Steven Stokdyk, cochair of the corporate department at Latham & Watkins in Los Angeles, represented underwriters led by JPMorgan and Piper Jaffray. In an SEC filing, RealD listed legal fees of $1.95 million related to the listing.


On the heels of the RealD listing, Kansas City, Mo.-based movie theater operator AMC Entertainment announced last week that it would pursue a $450 million IPO. AMC, the second-largest theater chain in the U.S., has turned to O'Melveny & Myers corporate partner Monica Thurmond to advise on the listing. This is AMC's third attempt at an IPO since 2006--the company was taken private in a $2 billion buyout led by JPMorgan and Apollo Management in 2004.

Matthew Bloch, cochair of the capital markets practice at Weil, Gotshal & Manges, is representing underwriters led by JPMorgan and Goldman Sachs along with counsel Erika Weinberg. Legal fees related to the proposed IPO were not yet available.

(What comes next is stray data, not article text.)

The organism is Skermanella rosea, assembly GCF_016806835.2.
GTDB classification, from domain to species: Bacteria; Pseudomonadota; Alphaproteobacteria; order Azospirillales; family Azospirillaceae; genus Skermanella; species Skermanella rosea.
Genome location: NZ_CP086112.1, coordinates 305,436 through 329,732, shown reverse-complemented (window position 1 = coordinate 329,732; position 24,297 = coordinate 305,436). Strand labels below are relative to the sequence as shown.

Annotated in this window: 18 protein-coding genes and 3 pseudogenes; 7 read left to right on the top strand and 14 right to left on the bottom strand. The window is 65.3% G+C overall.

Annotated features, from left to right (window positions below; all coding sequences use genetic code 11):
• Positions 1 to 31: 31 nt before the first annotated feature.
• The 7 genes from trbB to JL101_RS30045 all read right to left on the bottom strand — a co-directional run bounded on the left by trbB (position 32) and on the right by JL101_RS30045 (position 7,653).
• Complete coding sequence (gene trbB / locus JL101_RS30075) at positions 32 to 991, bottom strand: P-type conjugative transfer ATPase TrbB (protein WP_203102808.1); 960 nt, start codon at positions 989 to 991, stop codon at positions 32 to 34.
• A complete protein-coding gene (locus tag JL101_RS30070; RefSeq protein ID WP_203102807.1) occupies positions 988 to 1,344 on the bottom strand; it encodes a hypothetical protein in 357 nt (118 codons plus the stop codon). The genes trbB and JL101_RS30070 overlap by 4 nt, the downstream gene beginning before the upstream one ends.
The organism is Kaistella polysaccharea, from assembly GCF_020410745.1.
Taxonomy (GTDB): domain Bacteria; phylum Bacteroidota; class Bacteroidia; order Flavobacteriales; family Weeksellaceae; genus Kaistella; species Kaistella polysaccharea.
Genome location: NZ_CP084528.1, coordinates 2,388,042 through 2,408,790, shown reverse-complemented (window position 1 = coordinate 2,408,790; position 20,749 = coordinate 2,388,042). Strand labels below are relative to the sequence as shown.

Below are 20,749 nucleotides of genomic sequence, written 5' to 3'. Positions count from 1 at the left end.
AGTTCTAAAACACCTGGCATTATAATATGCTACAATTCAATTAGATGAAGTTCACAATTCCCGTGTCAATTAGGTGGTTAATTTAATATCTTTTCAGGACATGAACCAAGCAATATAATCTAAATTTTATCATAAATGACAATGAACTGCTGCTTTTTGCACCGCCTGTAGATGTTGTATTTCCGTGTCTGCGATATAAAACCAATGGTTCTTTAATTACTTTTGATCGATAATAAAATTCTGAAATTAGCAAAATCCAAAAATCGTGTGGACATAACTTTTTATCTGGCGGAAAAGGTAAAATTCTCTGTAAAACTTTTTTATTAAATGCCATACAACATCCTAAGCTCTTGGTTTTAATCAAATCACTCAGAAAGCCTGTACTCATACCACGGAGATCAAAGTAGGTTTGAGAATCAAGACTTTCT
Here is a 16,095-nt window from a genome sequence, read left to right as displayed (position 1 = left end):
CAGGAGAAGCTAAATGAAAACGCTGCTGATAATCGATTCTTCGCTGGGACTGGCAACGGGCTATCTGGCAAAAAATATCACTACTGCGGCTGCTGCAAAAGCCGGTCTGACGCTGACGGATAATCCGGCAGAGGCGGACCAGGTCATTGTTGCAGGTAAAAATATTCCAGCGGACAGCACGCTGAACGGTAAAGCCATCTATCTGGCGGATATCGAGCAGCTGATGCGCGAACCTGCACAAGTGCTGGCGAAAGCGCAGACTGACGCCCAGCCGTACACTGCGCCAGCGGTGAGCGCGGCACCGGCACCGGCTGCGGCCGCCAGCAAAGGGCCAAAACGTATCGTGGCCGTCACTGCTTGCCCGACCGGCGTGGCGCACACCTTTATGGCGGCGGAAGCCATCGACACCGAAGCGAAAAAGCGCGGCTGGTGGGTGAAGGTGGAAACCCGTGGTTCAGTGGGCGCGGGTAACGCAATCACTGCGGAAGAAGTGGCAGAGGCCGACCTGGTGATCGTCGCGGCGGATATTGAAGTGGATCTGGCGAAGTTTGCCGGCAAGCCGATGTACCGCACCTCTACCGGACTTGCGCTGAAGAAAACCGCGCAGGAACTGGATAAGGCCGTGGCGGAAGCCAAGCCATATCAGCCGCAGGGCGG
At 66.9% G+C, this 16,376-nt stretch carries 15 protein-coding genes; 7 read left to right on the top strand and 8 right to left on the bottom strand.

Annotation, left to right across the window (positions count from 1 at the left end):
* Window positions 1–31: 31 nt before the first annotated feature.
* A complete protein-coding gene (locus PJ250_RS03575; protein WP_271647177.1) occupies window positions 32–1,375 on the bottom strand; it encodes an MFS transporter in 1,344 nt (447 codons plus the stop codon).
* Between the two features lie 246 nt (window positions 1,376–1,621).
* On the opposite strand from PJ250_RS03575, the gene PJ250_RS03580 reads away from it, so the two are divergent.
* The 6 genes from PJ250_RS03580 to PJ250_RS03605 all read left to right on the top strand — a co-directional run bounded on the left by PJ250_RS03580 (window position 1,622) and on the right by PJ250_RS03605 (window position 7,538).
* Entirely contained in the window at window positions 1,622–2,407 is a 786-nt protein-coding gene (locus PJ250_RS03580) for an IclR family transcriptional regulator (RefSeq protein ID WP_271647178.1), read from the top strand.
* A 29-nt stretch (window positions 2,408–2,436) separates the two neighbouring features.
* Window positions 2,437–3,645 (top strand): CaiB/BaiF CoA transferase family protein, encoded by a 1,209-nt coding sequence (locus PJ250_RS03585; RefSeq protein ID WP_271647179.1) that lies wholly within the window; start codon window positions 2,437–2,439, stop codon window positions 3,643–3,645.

Phoenix-based trucking company Swift Holdings, the largest carrier in North America, announced plans this week for a $700 million IPO to repay debt. Skadden corporate partners Richard Aftanas and Stephen Arcano are advising Swift on the offering.

The company also received legal counsel from the Scudder Law Firm in Lincoln, Neb. Earl Scudder, a cofounder of the firm who currently serves as its CEO, resigned from Swift's board of directors on July 21. In an SEC filing, Swift revealed that Earl Scudder received $30,500 in compensation. Over the past three years, the Scudder Firm was paid $2.4 million in fees for legal services.

Simpson corporate partners Andrew Keller and Lesley Peng are advising underwriters led by Morgan Stanley. Legal fees related to the proposed listing were not yet available.